If morality is a matter of feelings, then the moral relativist has no more authority over me than do my “feelings” have over him. I can’t intelligently say to him, “I feel I’m right so you have to do everything I say!”
Not everyone agrees as to what is moral.
Moral relativists will insist, as they do, that some people think cruelty is kindness. This is perfect nonsense. I've never heard anyone argue, “Let’s ask the certifiably crazy people what they think ― after all, their opinions are just as valid as anyone else’s!” The same thing goes for the selfish and anyone else who refuses to believe in objective morality.
Feelings are worthless when making a moral judgment.
The relativist's argument assumes that feelings are the standard for judging morality. But objective morality says the opposite ― we argue that morality is the standard for judging feelings. If the relativist’s argument that self-esteem is better than guilt in determining morality, it logically follows that if murderers, rapists, cannibals, pickpockets, terrorists and tyrants feel good about themselves, they must be acting morally. Logicians call this “crazy talk.”
While it’s true that different cultures have different values, there is no culture in the world that says stealing, lying and murder are good things. Further, most of what distinguishes one culture from another is merely tastes and perceptions. In the West, we bring freshly cut flowers to sick people in the hospital while in Japan, it’s anathema. These are differences in values and understanding but definitely not a matter of moral differences.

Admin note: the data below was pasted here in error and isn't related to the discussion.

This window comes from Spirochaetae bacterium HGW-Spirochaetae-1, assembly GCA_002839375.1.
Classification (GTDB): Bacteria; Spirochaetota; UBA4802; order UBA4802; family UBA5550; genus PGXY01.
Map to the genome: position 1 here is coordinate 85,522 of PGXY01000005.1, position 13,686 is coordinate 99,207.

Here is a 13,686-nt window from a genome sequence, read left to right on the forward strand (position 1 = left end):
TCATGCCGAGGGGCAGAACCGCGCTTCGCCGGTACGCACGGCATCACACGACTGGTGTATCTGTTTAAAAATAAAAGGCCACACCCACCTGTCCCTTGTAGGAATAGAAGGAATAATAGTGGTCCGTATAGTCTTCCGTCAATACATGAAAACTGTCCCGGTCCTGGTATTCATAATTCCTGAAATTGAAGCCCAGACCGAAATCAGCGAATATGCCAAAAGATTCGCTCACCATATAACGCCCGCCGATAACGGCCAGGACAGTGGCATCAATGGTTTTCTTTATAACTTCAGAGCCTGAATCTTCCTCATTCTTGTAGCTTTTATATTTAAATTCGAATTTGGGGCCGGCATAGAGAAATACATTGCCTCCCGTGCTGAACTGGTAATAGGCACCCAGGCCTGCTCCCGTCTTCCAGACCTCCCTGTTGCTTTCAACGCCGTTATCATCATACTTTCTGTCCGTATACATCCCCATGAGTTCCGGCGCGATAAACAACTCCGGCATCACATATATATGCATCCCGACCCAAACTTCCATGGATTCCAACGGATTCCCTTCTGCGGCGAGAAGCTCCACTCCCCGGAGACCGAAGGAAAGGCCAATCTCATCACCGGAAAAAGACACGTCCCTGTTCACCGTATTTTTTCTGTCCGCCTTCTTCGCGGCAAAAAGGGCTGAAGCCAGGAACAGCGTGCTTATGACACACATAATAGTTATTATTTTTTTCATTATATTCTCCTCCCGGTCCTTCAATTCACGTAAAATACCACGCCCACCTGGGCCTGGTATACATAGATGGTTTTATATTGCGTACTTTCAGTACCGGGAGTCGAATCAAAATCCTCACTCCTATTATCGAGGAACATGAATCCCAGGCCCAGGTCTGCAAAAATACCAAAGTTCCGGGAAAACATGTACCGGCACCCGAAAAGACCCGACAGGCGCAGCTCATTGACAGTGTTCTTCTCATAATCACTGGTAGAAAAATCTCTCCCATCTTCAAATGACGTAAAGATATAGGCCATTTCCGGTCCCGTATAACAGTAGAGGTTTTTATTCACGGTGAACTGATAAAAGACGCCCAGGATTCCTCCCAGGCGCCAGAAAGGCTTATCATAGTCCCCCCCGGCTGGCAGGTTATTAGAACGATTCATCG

Relativists often argue that morality is a matter of one’s cultural values. This is wholly untrue. This rhetorical ploy confuses values with value opinions. There’s no doubt that society conditions our value opinions but it doesn’t follow that society conditions values in us, unless values are nothing but value opinions, which is precisely the point at issue, the conclusion. Just because we learn from our respective societies doesn’t mean that those values are subjective. If so, the same thing can be said of math and logic, and that is definitely not true. It follows that a morality based on logical precepts including the first and most important, the “principle of non-self-contradiction,” must apply in every and all cases.